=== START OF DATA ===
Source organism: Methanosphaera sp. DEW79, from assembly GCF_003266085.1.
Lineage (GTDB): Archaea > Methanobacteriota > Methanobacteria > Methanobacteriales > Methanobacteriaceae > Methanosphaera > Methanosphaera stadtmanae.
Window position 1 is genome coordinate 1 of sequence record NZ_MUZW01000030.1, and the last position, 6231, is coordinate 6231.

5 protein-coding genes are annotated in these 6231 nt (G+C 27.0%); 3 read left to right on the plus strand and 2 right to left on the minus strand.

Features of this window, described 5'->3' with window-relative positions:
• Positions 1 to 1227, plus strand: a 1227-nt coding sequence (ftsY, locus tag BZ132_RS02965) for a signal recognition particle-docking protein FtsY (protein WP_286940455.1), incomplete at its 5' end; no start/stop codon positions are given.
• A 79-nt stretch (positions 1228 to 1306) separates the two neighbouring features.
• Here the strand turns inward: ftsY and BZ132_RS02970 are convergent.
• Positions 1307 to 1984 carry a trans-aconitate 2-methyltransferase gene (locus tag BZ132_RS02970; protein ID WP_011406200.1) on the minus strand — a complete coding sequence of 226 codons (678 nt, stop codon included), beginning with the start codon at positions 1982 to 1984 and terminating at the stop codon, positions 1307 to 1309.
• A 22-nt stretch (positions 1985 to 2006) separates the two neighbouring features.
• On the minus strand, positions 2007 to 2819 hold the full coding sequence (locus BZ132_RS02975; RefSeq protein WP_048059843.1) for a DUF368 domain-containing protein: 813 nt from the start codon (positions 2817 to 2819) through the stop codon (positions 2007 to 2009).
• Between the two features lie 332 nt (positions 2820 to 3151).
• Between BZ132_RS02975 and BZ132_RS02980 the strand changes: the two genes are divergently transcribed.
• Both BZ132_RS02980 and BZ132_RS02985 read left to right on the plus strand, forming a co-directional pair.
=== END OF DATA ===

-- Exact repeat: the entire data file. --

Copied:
Source organism: Methanosphaera sp. DEW79, from assembly GCF_003266085.1.
Lineage (GTDB): Archaea > Methanobacteriota > Methanobacteria > Methanobacteriales > Methanobacteriaceae > Methanosphaera > Methanosphaera stadtmanae.
Window position 1 is genome coordinate 1 of sequence record NZ_MUZW01000030.1, and the last position, 6231, is coordinate 6231.

5 protein-coding genes are annotated in these 6231 nt (G+C 27.0%); 3 read left to right on the plus strand and 2 right to left on the minus strand.

Features of this window, described 5'->3' with window-relative positions:
• Positions 1 to 1227, plus strand: a 1227-nt coding sequence (ftsY, locus tag BZ132_RS02965) for a signal recognition particle-docking protein FtsY (protein WP_286940455.1), incomplete at its 5' end; no start/stop codon positions are given.
• A 79-nt stretch (positions 1228 to 1306) separates the two neighbouring features.
• Here the strand turns inward: ftsY and BZ132_RS02970 are convergent.
• Positions 1307 to 1984 carry a trans-aconitate 2-methyltransferase gene (locus tag BZ132_RS02970; protein ID WP_011406200.1) on the minus strand — a complete coding sequence of 226 codons (678 nt, stop codon included), beginning with the start codon at positions 1982 to 1984 and terminating at the stop codon, positions 1307 to 1309.
• A 22-nt stretch (positions 1985 to 2006) separates the two neighbouring features.
• On the minus strand, positions 2007 to 2819 hold the full coding sequence (locus BZ132_RS02975; RefSeq protein WP_048059843.1) for a DUF368 domain-containing protein: 813 nt from the start codon (positions 2817 to 2819) through the stop codon (positions 2007 to 2009).
• Between the two features lie 332 nt (positions 2820 to 3151).
• Between BZ132_RS02975 and BZ132_RS02980 the strand changes: the two genes are divergently transcribed.
• Both BZ132_RS02980 and BZ132_RS02985 read left to right on the plus strand, forming a co-directional pair.